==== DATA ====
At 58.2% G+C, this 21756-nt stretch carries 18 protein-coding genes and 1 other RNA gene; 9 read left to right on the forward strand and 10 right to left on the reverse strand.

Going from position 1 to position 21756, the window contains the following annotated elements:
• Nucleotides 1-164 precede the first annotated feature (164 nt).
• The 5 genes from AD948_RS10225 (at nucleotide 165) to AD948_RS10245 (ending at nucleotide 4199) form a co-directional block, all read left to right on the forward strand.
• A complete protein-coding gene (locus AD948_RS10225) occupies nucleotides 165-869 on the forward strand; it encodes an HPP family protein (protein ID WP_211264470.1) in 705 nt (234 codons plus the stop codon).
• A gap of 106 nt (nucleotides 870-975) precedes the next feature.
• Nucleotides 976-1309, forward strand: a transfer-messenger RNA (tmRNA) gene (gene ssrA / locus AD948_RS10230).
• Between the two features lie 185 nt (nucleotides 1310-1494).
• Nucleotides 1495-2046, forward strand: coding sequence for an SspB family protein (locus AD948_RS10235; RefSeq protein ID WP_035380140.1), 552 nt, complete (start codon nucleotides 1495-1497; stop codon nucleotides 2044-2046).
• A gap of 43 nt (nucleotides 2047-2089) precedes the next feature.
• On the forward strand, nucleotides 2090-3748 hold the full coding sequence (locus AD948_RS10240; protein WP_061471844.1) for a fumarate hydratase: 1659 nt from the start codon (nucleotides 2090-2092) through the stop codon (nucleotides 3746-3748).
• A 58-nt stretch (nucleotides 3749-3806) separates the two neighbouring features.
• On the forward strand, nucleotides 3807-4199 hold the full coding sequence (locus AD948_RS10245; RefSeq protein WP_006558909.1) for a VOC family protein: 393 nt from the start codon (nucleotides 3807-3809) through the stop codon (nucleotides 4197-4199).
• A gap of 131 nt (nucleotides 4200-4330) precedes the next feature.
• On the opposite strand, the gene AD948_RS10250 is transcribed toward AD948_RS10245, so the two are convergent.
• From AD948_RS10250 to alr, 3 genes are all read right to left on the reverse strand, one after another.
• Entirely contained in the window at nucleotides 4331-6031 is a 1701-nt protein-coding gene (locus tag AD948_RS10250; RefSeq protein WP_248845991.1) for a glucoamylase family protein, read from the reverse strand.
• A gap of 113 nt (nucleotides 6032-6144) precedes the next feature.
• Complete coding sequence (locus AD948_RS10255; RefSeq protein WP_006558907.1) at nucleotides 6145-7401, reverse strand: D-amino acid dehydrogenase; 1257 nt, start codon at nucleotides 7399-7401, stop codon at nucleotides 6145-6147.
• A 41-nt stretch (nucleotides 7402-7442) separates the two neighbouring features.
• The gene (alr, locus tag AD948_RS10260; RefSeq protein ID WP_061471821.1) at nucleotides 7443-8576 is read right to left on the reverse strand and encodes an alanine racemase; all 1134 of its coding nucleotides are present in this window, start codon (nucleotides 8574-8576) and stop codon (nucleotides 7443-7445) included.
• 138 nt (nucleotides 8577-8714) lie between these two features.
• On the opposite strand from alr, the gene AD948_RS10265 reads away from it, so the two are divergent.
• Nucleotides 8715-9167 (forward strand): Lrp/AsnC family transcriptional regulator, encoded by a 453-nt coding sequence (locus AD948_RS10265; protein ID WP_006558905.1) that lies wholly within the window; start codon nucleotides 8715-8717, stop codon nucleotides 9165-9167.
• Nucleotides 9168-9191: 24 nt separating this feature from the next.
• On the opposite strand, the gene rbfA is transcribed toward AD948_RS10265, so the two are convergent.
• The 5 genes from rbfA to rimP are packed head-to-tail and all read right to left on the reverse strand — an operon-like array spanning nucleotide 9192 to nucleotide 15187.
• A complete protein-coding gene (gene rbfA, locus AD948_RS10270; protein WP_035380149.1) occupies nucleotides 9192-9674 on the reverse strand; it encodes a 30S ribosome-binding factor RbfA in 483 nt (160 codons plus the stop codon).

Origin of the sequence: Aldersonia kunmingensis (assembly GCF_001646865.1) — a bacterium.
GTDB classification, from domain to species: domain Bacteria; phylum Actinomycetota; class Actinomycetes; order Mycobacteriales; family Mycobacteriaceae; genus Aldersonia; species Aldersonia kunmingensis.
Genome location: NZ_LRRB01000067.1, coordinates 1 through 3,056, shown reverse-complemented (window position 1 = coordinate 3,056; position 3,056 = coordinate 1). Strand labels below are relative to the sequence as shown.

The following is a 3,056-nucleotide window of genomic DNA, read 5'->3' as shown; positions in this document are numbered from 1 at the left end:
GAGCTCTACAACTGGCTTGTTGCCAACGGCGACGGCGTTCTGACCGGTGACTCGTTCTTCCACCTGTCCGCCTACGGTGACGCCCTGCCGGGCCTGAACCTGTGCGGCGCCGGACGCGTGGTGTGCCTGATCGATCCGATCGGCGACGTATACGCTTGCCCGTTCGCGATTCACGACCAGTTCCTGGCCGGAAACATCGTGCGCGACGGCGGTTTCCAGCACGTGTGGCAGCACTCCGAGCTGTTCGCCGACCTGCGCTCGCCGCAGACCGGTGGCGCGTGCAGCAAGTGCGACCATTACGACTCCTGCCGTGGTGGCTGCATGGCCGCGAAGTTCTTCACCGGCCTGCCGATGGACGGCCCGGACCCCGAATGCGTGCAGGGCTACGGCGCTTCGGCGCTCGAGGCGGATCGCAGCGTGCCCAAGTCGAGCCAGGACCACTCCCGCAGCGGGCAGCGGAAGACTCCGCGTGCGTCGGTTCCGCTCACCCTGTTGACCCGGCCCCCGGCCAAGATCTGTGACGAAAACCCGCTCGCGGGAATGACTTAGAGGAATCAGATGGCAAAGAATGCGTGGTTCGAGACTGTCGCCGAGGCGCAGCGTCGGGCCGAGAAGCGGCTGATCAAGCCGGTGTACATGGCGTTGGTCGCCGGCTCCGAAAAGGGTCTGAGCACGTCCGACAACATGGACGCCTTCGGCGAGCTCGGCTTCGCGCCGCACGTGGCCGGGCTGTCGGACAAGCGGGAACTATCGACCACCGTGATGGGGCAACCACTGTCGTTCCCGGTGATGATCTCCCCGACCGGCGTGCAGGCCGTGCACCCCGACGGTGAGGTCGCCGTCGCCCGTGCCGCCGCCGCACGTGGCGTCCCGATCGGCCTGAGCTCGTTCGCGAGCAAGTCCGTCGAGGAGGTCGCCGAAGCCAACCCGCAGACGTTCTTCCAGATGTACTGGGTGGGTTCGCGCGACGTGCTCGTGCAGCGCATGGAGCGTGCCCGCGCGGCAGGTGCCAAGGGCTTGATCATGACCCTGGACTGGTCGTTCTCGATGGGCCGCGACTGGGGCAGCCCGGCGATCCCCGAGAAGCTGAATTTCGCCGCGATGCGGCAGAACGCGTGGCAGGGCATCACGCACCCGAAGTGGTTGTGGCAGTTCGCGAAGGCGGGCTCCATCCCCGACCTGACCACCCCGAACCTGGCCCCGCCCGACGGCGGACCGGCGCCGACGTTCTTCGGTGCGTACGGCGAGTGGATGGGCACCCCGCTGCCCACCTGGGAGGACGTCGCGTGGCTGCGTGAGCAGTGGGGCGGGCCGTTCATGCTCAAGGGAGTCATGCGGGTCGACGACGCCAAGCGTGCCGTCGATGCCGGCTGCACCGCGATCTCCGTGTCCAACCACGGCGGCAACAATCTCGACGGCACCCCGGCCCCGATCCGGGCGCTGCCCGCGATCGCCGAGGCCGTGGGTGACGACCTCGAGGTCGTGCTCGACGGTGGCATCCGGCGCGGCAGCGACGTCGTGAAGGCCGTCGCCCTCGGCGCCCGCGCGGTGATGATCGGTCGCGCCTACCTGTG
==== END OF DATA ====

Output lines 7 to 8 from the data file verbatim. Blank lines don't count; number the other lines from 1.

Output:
• Nucleotides 976-1309, forward strand: a transfer-messenger RNA (tmRNA) gene (gene ssrA / locus AD948_RS10230).
• Between the two features lie 185 nt (nucleotides 1310-1494).